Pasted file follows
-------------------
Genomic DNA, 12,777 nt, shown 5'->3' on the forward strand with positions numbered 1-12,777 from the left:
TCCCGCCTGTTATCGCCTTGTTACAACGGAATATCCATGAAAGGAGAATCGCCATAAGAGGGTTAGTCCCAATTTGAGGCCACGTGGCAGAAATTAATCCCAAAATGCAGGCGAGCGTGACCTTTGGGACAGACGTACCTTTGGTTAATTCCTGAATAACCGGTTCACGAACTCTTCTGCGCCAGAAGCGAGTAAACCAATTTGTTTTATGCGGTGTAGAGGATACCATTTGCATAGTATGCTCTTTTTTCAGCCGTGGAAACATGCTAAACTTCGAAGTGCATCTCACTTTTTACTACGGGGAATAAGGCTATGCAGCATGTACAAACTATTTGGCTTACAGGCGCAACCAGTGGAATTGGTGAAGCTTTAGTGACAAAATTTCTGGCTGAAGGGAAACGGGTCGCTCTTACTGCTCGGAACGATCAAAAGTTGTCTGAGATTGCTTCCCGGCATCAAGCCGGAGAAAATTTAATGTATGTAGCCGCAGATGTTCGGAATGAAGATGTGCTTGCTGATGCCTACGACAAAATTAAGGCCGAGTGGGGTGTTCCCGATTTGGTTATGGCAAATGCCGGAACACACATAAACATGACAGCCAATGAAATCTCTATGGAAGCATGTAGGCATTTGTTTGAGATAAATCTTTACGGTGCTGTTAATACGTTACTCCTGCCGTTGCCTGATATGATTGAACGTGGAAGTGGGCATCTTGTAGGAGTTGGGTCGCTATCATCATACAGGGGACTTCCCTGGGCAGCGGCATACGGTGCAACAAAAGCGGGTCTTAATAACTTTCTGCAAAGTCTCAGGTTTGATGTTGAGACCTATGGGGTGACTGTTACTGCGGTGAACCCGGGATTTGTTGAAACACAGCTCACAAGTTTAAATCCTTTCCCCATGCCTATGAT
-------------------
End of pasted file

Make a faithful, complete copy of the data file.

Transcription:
Genomic DNA, 12,777 nt, shown 5'->3' on the forward strand with positions numbered 1-12,777 from the left:
TCCCGCCTGTTATCGCCTTGTTACAACGGAATATCCATGAAAGGAGAATCGCCATAAGAGGGTTAGTCCCAATTTGAGGCCACGTGGCAGAAATTAATCCCAAAATGCAGGCGAGCGTGACCTTTGGGACAGACGTACCTTTGGTTAATTCCTGAATAACCGGTTCACGAACTCTTCTGCGCCAGAAGCGAGTAAACCAATTTGTTTTATGCGGTGTAGAGGATACCATTTGCATAGTATGCTCTTTTTTCAGCCGTGGAAACATGCTAAACTTCGAAGTGCATCTCACTTTTTACTACGGGGAATAAGGCTATGCAGCATGTACAAACTATTTGGCTTACAGGCGCAACCAGTGGAATTGGTGAAGCTTTAGTGACAAAATTTCTGGCTGAAGGGAAACGGGTCGCTCTTACTGCTCGGAACGATCAAAAGTTGTCTGAGATTGCTTCCCGGCATCAAGCCGGAGAAAATTTAATGTATGTAGCCGCAGATGTTCGGAATGAAGATGTGCTTGCTGATGCCTACGACAAAATTAAGGCCGAGTGGGGTGTTCCCGATTTGGTTATGGCAAATGCCGGAACACACATAAACATGACAGCCAATGAAATCTCTATGGAAGCATGTAGGCATTTGTTTGAGATAAATCTTTACGGTGCTGTTAATACGTTACTCCTGCCGTTGCCTGATATGATTGAACGTGGAAGTGGGCATCTTGTAGGAGTTGGGTCGCTATCATCATACAGGGGACTTCCCTGGGCAGCGGCATACGGTGCAACAAAAGCGGGTCTTAATAACTTTCTGCAAAGTCTCAGGTTTGATGTTGAGACCTATGGGGTGACTGTTACTGCGGTGAACCCGGGATTTGTTGAAACACAGCTCACAAGTTTAAATCCTTTCCCCATGCCTATGAT